The Life-Changing Work of Making Dinner

Every year at this time, my friend Anne at Modern Mrs. Darcy holds a link-up on the topic “What is saving your life right now?” This is it for me.

I started out this month, like many other goal-making-types, cruising Pinterest for new, healthier recipes. (This year is going to be different! I’m going to develop great eating habits! More fish! Fewer processed foods! Kale! Green smoothies!)

I’ll admit that even after all of these years of struggling with depression (10 now, since I found the name for it), I still try to find shortcuts. In the first days January, when everything feels possible, I thought maybe if I started eating more leafy greens and salmon, I could somehow nip the thing in the bud.

I probably don’t have to tell you how well that worked.

For me, depression lives in this foggy, cerebral space in my body, dulling everything. I feel it in a heavy but unspecific way. When it’s bad, the best way I can describe it is that it feels big right now – a shadow expanded, a damp blanket spread.

And it’s been big this January, crowding out creativity and hope, making it tough to write and to work, to move forward with my big New Year’s plans. It has felt like a slog to finish anything, every typed word heavy and hard.

I’ve been taking a lot of naps; the other day I finally went to the doctor and upped my Zoloft.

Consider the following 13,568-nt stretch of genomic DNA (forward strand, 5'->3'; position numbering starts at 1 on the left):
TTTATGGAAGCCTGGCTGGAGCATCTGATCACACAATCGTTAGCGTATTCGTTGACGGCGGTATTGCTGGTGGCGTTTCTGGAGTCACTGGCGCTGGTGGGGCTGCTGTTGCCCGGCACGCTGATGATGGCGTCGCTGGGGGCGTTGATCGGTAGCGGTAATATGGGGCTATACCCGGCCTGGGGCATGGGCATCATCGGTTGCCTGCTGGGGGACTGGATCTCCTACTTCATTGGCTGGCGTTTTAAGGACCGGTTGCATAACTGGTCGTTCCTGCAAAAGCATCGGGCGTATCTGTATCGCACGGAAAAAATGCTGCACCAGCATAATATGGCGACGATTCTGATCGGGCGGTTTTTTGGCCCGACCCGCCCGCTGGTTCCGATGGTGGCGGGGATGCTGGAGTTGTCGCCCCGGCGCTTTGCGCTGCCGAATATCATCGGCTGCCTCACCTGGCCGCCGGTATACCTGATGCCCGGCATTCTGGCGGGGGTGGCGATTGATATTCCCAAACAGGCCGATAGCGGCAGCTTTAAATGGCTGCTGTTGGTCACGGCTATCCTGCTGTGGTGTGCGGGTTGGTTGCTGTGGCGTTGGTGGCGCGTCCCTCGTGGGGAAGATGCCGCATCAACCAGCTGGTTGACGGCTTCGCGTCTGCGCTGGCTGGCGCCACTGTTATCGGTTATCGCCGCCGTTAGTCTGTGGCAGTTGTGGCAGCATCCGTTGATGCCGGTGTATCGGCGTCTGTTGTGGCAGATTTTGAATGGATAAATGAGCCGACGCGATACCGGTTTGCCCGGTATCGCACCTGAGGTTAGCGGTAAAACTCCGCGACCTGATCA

Still, every afternoon when the sun starts to cast its thin winter shadows on the snow and my kids come tromping in from the bus, I have found comfort in that movement toward the kitchen. In the daily work of fixing dinner.

I did not grow up cooking. As a kid, dinner was something to be endured to get to dessert, and when I did spend time in the kitchen, it was to bake pans and pans of chocolate chip cookies. As a result, I can make a mean pan of muffins, but I’m a disaster at chopping herbs. I accidentally left the bag gizzards in the turkey at Christmas. Until very recently, I didn’t know the difference scallions and scallops.

But lately, I find myself looking at blogs and websites and real, actual cookbooks. Folding down pages. Planning dinner.

Lately, I have found buying fresh herbs and grass-fed chicken. Red tomatoes and stalks of asparagus and dense bags of wild rice.

Depression takes me out of my body. It’s like being underwater at the lake – everything muffled and sandy. But there is nothing muffled about the sharp scent of green onions when you slice them, of the crackling onion and celery in butter on the stove.